Choosing a Supervisor, part 6
10. Gender Balance and Attitudes
What kind of attitude does your potential supervisor have to gender balance and women in computing? Besides the obvious gender equality statements one can expect, are they actively supporting or promoting women in computing?
In many branches of computing and engineering, and in North American and most of central to northern Europe, the ratio of women to men in computing is quite low. Happily, some researchers work in areas that, for a variety of reasons, are more attractive to women researchers and students than others. Others have a more difficult situation: for example, the number of active, visible women researcher in my sub-discipline worldwide is on the order of a couple of dozen.
How can this situation be addressed? Should this situation be worrisome? Do we need more women in computing, and if so, how do we achieve this goal? Attitudes about and answers for these questions classify supervisors as managers in sometimes surprising ways.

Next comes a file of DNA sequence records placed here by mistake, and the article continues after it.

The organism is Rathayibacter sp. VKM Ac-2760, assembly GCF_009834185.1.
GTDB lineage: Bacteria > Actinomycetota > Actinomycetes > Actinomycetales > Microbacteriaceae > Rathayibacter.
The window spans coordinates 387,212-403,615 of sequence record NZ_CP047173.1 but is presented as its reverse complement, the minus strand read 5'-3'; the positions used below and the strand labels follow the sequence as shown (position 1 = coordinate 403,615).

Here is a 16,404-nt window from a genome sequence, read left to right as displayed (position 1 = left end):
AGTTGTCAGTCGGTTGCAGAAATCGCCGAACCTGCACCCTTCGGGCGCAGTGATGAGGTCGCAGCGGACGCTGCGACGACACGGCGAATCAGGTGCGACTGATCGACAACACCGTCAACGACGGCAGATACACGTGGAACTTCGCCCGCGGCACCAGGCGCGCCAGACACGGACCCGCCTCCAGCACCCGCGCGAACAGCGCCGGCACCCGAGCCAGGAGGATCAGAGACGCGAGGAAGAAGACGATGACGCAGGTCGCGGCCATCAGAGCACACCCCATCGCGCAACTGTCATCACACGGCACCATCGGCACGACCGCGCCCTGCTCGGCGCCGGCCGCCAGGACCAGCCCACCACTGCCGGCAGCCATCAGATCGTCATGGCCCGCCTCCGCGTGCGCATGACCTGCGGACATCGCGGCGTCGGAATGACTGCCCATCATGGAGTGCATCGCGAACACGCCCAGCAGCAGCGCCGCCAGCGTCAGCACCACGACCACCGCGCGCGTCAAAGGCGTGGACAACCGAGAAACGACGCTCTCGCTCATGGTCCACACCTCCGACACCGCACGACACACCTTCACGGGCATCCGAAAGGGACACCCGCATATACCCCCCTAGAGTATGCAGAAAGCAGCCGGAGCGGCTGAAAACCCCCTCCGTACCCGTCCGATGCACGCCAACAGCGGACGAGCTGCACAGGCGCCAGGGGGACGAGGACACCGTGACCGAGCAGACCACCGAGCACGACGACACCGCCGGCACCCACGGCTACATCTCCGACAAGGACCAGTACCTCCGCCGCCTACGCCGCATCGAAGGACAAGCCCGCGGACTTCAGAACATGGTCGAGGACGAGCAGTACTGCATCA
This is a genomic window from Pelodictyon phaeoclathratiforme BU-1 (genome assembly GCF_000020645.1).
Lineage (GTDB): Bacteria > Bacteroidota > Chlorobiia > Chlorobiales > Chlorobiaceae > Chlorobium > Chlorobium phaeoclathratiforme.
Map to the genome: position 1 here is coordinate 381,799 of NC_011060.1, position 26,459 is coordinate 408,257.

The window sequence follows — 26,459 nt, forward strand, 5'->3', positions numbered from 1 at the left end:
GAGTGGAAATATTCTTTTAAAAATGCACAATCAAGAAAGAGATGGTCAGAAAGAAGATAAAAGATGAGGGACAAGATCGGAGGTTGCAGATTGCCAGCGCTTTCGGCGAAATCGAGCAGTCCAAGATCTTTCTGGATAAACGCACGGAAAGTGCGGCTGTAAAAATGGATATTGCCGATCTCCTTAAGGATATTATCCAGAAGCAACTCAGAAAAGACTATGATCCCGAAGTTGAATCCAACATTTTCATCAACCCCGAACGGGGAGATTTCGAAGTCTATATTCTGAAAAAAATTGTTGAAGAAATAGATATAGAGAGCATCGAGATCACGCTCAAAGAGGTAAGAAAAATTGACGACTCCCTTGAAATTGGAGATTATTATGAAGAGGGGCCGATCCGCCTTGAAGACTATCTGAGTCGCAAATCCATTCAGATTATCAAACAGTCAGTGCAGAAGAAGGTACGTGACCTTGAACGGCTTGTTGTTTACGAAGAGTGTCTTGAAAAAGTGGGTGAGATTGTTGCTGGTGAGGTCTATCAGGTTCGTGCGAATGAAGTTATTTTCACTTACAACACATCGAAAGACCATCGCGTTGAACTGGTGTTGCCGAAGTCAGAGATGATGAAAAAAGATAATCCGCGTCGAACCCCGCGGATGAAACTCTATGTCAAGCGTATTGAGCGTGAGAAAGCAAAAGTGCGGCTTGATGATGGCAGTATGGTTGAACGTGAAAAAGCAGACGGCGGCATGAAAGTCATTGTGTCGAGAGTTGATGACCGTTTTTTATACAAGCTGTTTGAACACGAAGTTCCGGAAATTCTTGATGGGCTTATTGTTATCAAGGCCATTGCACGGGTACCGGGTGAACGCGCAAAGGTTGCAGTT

Personally, I come from research groups that had decent, but not fantastic, female representation. The groups I worked with at UMass and Caltech had perhaps 1 in 5 ratio. But ever since then I have had less success. This frustrates me.
For the past five years I have actively tried to recruit woman PhD students and postdocs. But of the perhaps 300 "cold" applications I have received and reviewed for hiring, I have only seen about 5 women applicants. I have also pursued hiring a handful of woman researchers, but none of these cases were successful.
I also give special invited lectures to woman undergraduate students and have participated in summer internship programs that focus on under-represented groups in computing (e.g., women, African-Americans, Hispanics, etc.). But all of these activities seem to have come to naught, at least in a direct and immediate fashion into my research group.
Obviously, if you are an outstanding potential PhD student or postdoc and wish to work with me, please get in touch!